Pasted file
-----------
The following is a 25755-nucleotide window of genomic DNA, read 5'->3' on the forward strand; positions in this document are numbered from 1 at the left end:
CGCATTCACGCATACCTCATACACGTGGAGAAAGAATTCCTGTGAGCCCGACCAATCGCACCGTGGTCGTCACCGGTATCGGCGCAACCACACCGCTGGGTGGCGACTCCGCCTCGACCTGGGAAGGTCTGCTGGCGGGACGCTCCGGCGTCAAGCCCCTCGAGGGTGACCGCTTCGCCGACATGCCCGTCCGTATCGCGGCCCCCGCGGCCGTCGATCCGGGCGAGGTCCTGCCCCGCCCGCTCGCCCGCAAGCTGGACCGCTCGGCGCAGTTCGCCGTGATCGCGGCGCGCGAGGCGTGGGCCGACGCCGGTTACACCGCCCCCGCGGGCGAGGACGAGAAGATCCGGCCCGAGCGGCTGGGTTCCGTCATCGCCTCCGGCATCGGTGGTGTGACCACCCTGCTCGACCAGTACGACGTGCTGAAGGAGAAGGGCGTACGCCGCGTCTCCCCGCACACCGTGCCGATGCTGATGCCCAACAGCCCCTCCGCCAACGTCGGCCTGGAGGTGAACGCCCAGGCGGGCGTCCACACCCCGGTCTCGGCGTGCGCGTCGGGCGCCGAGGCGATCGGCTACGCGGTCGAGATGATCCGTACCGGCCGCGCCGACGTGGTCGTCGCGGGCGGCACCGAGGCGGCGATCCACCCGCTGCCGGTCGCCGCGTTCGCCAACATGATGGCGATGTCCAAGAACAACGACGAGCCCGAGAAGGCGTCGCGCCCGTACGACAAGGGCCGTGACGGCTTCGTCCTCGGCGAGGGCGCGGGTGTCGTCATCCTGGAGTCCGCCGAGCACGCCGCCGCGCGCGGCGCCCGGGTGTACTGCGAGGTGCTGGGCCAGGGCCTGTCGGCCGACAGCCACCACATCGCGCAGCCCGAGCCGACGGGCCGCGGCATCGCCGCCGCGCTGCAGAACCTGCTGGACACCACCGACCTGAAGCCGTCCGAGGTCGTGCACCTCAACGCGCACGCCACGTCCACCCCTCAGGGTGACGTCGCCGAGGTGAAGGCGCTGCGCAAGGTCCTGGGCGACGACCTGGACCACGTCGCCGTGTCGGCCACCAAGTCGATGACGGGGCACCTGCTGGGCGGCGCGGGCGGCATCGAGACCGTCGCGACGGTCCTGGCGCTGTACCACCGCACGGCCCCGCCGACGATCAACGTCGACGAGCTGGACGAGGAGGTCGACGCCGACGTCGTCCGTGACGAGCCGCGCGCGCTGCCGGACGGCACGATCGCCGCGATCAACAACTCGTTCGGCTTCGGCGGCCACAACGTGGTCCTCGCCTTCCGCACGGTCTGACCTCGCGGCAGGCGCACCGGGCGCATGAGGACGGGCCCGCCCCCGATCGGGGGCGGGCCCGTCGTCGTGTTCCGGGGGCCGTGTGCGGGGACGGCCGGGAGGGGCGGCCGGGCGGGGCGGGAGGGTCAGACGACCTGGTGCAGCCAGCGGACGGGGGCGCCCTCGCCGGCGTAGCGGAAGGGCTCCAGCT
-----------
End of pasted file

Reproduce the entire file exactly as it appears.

The following is a 25755-nucleotide window of genomic DNA, read 5'->3' on the forward strand; positions in this document are numbered from 1 at the left end:
CGCATTCACGCATACCTCATACACGTGGAGAAAGAATTCCTGTGAGCCCGACCAATCGCACCGTGGTCGTCACCGGTATCGGCGCAACCACACCGCTGGGTGGCGACTCCGCCTCGACCTGGGAAGGTCTGCTGGCGGGACGCTCCGGCGTCAAGCCCCTCGAGGGTGACCGCTTCGCCGACATGCCCGTCCGTATCGCGGCCCCCGCGGCCGTCGATCCGGGCGAGGTCCTGCCCCGCCCGCTCGCCCGCAAGCTGGACCGCTCGGCGCAGTTCGCCGTGATCGCGGCGCGCGAGGCGTGGGCCGACGCCGGTTACACCGCCCCCGCGGGCGAGGACGAGAAGATCCGGCCCGAGCGGCTGGGTTCCGTCATCGCCTCCGGCATCGGTGGTGTGACCACCCTGCTCGACCAGTACGACGTGCTGAAGGAGAAGGGCGTACGCCGCGTCTCCCCGCACACCGTGCCGATGCTGATGCCCAACAGCCCCTCCGCCAACGTCGGCCTGGAGGTGAACGCCCAGGCGGGCGTCCACACCCCGGTCTCGGCGTGCGCGTCGGGCGCCGAGGCGATCGGCTACGCGGTCGAGATGATCCGTACCGGCCGCGCCGACGTGGTCGTCGCGGGCGGCACCGAGGCGGCGATCCACCCGCTGCCGGTCGCCGCGTTCGCCAACATGATGGCGATGTCCAAGAACAACGACGAGCCCGAGAAGGCGTCGCGCCCGTACGACAAGGGCCGTGACGGCTTCGTCCTCGGCGAGGGCGCGGGTGTCGTCATCCTGGAGTCCGCCGAGCACGCCGCCGCGCGCGGCGCCCGGGTGTACTGCGAGGTGCTGGGCCAGGGCCTGTCGGCCGACAGCCACCACATCGCGCAGCCCGAGCCGACGGGCCGCGGCATCGCCGCCGCGCTGCAGAACCTGCTGGACACCACCGACCTGAAGCCGTCCGAGGTCGTGCACCTCAACGCGCACGCCACGTCCACCCCTCAGGGTGACGTCGCCGAGGTGAAGGCGCTGCGCAAGGTCCTGGGCGACGACCTGGACCACGTCGCCGTGTCGGCCACCAAGTCGATGACGGGGCACCTGCTGGGCGGCGCGGGCGGCATCGAGACCGTCGCGACGGTCCTGGCGCTGTACCACCGCACGGCCCCGCCGACGATCAACGTCGACGAGCTGGACGAGGAGGTCGACGCCGACGTCGTCCGTGACGAGCCGCGCGCGCTGCCGGACGGCACGATCGCCGCGATCAACAACTCGTTCGGCTTCGGCGGCCACAACGTGGTCCTCGCCTTCCGCACGGTCTGACCTCGCGGCAGGCGCACCGGGCGCATGAGGACGGGCCCGCCCCCGATCGGGGGCGGGCCCGTCGTCGTGTTCCGGGGGCCGTGTGCGGGGACGGCCGGGAGGGGCGGCCGGGCGGGGCGGGAGGGTCAGACGACCTGGTGCAGCCAGCGGACGGGGGCGCCCTCGCCGGCGTAGCGGAAGGGCTCCAGCT